As we grow older we tend to enjoy reminiscing with our friends, reliving experiences which seem to be even more enjoyable in the reliving of them than they were in the first place. If one is possessed of a pretty good memory of things long gone, it should be seen as a blessing. But if there is nobody to remember it with it isn’t much fun. It’s downright annoying and sad. If you relate your experiences to young people, they are bored and think you were crazed or surely sub-human to actually have enjoyed the things we did. After all, when was the last time you saw boys crossing a field of young pine trees, swinging from tree top to tree top, never touching the ground? You probably haven’t. Boys can’t do those things and carry their smart phones or ipads, and they have more intellectual things to do – mainly having to do with those phones and ipads. People your own age don’t remember, and people older than you aren’t interested, in addition to not remembering. There is another side to the coin, however. If nobody recalls the event, it offers a grand opportunity to embellish the truth to fit one’s preferences or to make the tale more exciting, and there is nobody to call you down on it. I refer to “enhancing” the truth a little, not altering it in any major way.
I lost a friend from childhood a few years ago. Sam Cowan was my age. As he lived next door on top of the hill at the corner of O’Kelley and Scott Streets we often walked to school together. That gave us the opportunity to plan our after school adventure of the day.
Sam’s dad, Mr. Rufus Cowan, was an avid fox hunter, and always kept a pack of fox hounds in a large fenced-in area at the corner. Sam’s dad also bought dog biscuits for his hounds in 100 pound croker sacks, which he stored in a back yard shed.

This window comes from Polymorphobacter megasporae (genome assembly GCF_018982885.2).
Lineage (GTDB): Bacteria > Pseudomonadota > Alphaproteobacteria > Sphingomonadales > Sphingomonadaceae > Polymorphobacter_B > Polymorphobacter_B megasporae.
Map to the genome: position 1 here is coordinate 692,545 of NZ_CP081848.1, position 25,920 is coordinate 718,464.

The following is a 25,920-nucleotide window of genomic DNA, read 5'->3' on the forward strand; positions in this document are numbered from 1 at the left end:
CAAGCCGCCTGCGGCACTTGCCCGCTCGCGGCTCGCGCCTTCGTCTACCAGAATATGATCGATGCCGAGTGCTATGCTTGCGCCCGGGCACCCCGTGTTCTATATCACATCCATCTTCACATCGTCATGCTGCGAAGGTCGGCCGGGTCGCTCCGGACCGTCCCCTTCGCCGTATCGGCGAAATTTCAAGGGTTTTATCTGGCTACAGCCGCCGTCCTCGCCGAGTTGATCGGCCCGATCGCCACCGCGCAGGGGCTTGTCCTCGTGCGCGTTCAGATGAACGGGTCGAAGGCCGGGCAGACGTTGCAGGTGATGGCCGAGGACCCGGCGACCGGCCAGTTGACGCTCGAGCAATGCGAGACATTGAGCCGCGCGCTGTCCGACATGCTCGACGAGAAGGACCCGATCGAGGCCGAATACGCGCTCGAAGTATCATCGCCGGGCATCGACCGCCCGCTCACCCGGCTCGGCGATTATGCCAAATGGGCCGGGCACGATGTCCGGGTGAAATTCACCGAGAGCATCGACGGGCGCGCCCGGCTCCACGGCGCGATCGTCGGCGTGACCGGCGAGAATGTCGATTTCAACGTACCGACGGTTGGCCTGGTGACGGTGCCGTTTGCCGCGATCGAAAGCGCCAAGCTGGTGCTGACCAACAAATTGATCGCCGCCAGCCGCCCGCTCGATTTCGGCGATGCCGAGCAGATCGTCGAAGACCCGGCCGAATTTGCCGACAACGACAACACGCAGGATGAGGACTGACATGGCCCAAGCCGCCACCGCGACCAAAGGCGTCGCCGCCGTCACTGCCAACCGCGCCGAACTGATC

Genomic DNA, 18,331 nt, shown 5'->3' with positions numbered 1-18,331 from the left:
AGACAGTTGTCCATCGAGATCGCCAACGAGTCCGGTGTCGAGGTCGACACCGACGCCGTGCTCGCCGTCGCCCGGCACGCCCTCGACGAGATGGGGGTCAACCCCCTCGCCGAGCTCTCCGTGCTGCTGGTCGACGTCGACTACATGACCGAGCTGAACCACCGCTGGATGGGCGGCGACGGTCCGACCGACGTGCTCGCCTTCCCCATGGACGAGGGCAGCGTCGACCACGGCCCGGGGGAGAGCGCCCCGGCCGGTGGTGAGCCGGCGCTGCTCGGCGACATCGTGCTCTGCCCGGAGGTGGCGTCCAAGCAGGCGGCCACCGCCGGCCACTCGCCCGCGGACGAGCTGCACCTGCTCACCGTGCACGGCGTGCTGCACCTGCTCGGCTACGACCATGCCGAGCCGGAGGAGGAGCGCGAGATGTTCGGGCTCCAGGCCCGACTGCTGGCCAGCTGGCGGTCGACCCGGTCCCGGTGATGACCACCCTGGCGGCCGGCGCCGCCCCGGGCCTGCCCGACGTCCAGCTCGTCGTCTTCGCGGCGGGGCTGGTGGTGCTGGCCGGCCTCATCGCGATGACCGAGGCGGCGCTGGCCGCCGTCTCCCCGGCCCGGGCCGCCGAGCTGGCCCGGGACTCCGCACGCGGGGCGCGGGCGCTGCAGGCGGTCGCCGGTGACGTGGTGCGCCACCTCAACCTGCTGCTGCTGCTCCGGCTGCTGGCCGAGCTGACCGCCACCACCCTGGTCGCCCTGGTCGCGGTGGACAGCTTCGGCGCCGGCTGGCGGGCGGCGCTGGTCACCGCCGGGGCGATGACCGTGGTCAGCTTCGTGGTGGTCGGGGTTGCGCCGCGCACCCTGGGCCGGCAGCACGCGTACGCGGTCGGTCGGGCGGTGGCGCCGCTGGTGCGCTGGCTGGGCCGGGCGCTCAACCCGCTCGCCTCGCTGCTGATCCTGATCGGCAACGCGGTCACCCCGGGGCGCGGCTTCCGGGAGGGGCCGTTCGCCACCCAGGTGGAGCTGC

During the years while WWII raged in Europe and the Pacific islands Sam and I were well primed on the weapons of that era. Occasionally we had grenades made of potatoes with firecrackers in them to carry along with our BB guns when we went on “patrol” in nearby fields and woods. I don’t recall our ever having lost a single “fire-fight” with Germans or Japanese. We were that good. If the patrol was going to be a long one, we went to Mr. Cowan’s shed and filled our pockets with “rations”. The dog biscuits of that day were made of stuff you would not feed your dog today, and wouldn’t want your dog to eat it. Certainly there were no regulations whatsoever as to what could be put into them. But Sam had discovered that they made good “rations” in that they were virtually indestructible, carried in the pocket. Sam said they tasted “not bad”. I tried one and agreed. We were set for the duration of the war, with a shed full of rations just waiting for us and the hounds. We were aware of the WWII boredom with rations, whether C-rations or K rations. After surviving for a few hours on our rations of dog biscuits, we could relate to the G.I.’s problem and declared that it was time to get back to our own lines. The main objection we had to our rations was that they had a gosh-awful bitter after-taste that cloyed to the palate for hours. There is no telling what created that. In the words of the a popular song from that era, “I wonder, I wonder, I wonder; but I really don’t want to know”